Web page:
2011 Kawasaki ZX-10R | Doin' Time

Photography by Kevin Wing

Wrist: Barry Burke
MSRP (2011): $13,799
Miles: 6124
Mpg: 33
Mods: Öhlins steering damper, shock spacer, Graves Motorsports clip-ons, Ferodo brake pads, Motorex Power Synt 4T oil, Bridgestone R10 tires, 16-tooth front sprocket, Race Tech 25mm fork cartridge kit

More of my time with this Kawasaki ZX-10R has been spent riding than turning wrenches. Maybe that’s because the 10R is just an amazing stock motorcycle, or maybe it was an excuse to spend less time in the garage because of my new son. Or some of both.

Regardless, the Kawasaki ZX-10R has delivered unparalleled performance. The only problems I encountered, if you can call them that, were a loose dash panel connection and fairing-mount bolt. These were hardly issues considering the miles I put in, and they pale compared with the Kawasaki’s strengths, which include its S-KTRC (Sport-Kawasaki Traction Control), the amazing motor, unmistakable styling and, as an added bonus, headlights that are excellent for nighttime canyon riding.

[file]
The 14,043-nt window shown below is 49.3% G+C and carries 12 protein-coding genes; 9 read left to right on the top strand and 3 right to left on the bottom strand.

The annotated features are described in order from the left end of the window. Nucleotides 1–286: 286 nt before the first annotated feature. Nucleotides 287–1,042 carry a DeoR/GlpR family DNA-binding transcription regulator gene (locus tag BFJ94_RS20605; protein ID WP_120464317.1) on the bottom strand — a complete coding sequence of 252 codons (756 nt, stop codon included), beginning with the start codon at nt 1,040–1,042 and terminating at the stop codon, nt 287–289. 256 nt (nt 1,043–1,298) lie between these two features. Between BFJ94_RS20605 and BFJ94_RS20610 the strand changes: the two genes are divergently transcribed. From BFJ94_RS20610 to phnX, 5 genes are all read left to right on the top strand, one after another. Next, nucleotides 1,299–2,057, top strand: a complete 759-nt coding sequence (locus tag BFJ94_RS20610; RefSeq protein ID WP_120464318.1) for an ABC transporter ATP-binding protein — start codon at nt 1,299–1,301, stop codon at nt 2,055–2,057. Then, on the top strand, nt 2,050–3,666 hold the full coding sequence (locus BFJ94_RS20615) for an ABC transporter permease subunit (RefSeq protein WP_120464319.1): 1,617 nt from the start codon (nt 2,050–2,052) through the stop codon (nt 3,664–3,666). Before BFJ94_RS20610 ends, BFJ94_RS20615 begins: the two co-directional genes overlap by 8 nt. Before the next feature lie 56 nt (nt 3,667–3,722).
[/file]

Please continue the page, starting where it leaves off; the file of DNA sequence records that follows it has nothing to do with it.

Although I only made a few mods, they were important ones. I increased rear ride height by installing an 8mm rear spacer on the upper rear shock mount. Changing the engine oil to Motorex Power SYNT 4T 5w-40 (www.motorex.com; $24.99 per liter) dropped engine temps so the transmission shifted even better.

On the rubber front, Bridgestone’s new R10 DOT-approved trackday tires (www.bridgestonemotorcycletires.com; $161 front, $241 rear) offer tremendous performance and a noticeable improvement to the ZX-10R’s front-end feel. Bridgestone offers a single front compound (medium/Type 3) and two rears (medium/Type 3 and hard/Type 2); I ran the hard rear compound.

As the result of riding and not modding, I didn’t get to a couple of additions, including aftermarket brake lines. Longer lines would make it possible to take advantage of the taller fork caps on the Race Tech fork kit previously installed. The stock lines are only long enough for the legs to be lowered to the top edge of the triple clamp. Raising the front could improve stability and settle the bike in a fast sweeper, not to mention the performance gain under heavy braking from the aftermarket lines.

I’m sorry to see the ZX-10R go. The fact that it received so few modifications says a lot about how good it is right out of the crate.

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